COVID-19 has caused unprecedented disruptions to the healthcare sector. Since the pandemic hit, hospitals and providers have had to deal with a surge in very sick, high-intensity patients while also having to shut down a huge portion of their traditional business. As non-urgent visits and procedures were cancelled, overall surgeries and hospital admissions plummeted. The combination of lower patient volumes, cancelled elective procedures, and higher expenses tied to the pandemic have created a financial crunch for hospitals, which are expected to lose $323 billion this year, according to a report from the American Hospital Association.
These drastic developments come at a time when the healthcare industry is already grappling with challenges posed by the digital transformation happening around electronic health record (EHR) implementation, Meaningful Use (MU) standards, HIPAA compliance, and the CMS’s Interoperability and Patient Access rule. The result is a reckoning throughout the country’s healthcare infrastructure, with a need for rapid changes and new thinking.
Everybody might be in the red right now, says RED Team member John Winenger, a veteran healthcare executive. “But how much is going to come back is the big question that everybody’s rapidly trying to assess.”
We spoke to Winenger and Michael Kreitzer, an expert hospital Interim CIO, about the biggest challenges providers and hospitals are facing, where healthcare goes from here, and the moves organizations can make—including bringing in outside help—to get out of the red and back into the black.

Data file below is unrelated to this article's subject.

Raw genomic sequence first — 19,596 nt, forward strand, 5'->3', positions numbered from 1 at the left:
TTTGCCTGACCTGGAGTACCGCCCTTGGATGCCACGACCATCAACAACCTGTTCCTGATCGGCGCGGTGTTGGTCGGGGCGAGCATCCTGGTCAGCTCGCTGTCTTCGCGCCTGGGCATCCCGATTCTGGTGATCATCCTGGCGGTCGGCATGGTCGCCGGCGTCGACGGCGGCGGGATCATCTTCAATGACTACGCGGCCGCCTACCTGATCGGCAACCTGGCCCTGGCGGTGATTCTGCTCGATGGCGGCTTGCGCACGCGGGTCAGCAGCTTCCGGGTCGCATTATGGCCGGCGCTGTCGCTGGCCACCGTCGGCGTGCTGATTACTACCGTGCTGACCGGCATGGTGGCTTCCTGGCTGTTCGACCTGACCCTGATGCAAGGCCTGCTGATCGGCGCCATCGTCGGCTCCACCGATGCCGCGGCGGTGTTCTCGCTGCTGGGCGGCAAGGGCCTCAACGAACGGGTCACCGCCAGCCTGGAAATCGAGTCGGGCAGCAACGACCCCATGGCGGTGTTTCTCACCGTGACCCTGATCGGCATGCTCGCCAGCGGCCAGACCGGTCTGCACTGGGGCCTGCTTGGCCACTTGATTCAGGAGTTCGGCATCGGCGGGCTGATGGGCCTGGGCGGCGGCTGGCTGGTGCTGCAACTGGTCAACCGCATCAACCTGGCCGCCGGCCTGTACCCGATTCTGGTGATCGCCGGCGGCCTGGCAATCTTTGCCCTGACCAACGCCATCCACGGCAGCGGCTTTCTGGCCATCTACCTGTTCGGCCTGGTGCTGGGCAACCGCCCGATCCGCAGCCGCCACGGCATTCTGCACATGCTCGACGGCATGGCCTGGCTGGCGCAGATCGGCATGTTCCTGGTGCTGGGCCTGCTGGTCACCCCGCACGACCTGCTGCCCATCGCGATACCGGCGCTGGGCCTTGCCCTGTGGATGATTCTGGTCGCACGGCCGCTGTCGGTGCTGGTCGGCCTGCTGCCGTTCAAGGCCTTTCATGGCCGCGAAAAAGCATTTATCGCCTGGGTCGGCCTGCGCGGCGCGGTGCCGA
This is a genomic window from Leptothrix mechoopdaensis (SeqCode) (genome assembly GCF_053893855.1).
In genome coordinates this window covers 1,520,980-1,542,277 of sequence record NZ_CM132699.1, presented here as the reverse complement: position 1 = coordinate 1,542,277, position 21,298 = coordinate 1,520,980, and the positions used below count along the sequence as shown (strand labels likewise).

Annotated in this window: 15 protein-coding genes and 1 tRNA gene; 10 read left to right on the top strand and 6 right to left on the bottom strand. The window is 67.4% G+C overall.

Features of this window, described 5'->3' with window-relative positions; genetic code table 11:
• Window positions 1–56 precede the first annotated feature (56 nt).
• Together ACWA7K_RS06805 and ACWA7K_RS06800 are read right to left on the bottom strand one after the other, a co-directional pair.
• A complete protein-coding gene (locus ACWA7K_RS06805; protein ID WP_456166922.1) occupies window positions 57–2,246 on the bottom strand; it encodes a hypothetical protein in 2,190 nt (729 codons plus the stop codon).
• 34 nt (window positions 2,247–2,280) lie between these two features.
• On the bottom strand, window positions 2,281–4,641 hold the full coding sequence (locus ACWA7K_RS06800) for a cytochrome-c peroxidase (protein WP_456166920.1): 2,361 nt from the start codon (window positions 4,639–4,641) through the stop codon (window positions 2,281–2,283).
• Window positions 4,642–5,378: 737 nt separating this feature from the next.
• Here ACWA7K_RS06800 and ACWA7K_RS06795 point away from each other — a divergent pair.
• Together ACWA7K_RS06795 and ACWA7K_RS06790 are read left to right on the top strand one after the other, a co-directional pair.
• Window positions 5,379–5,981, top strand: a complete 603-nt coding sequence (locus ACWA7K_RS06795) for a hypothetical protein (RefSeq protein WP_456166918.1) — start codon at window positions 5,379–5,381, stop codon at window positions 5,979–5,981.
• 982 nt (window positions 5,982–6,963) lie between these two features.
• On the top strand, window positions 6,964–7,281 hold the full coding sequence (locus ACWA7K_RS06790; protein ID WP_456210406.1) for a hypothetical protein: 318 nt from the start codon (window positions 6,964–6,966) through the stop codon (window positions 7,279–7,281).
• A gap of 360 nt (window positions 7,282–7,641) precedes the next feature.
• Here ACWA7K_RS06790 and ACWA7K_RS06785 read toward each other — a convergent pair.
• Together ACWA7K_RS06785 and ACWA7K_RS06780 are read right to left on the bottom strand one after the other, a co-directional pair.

In every business there comes a tipping point when change is needed to get to the next stage of growth. While as a company owner or CEO, you may be adept at running the day-to-day, at some point you may start to feel that you need to be more tuned into your finances.
Maybe you have a Controller or bookkeeper keeping transactions up-to-date so you can run reports for your banker from time to time. But what happens when transactions start to get more difficult to deal with or you need more insight into financial metrics that will drive strategic decisions? If the following situations sound familiar, it may be time to start thinking about hiring a Chief Financial Officer (CFO):
You are growing fast and looking to acquire or attract new capital
Investors or financiers are requesting more sophistication in reporting
The company doesn’t have the internal capabilities to consistently (and accurately) close out the books every month
The business is facing declining revenues, stagnant growth, or rising market competition that calls for someone to provide more strategic leadership and set out a direction and action plan
You feel like you don’ have a full handle on the metrics and KPIs that ultimately drive the business and measure your progress
The only certainty in business is change. But change is accelerating, less predictable, and increasingly, beyond the control of organizations. As technology and unforeseen events continue to drive exponential change, businesses that can’t keep up risk being left behind.
Companies struggling to generate growth and stay relevant amid rapid transformation often look to new leadership. A growing number of companies are also looking to a different kind of leader—one who specializes in change and embraces the challenge of helping companies solve their biggest issues. Enter the interim executive, a new breed of on-demand leadership that brings outside perspective, cutting-edge thinking, veteran experience, and a laser focus on results.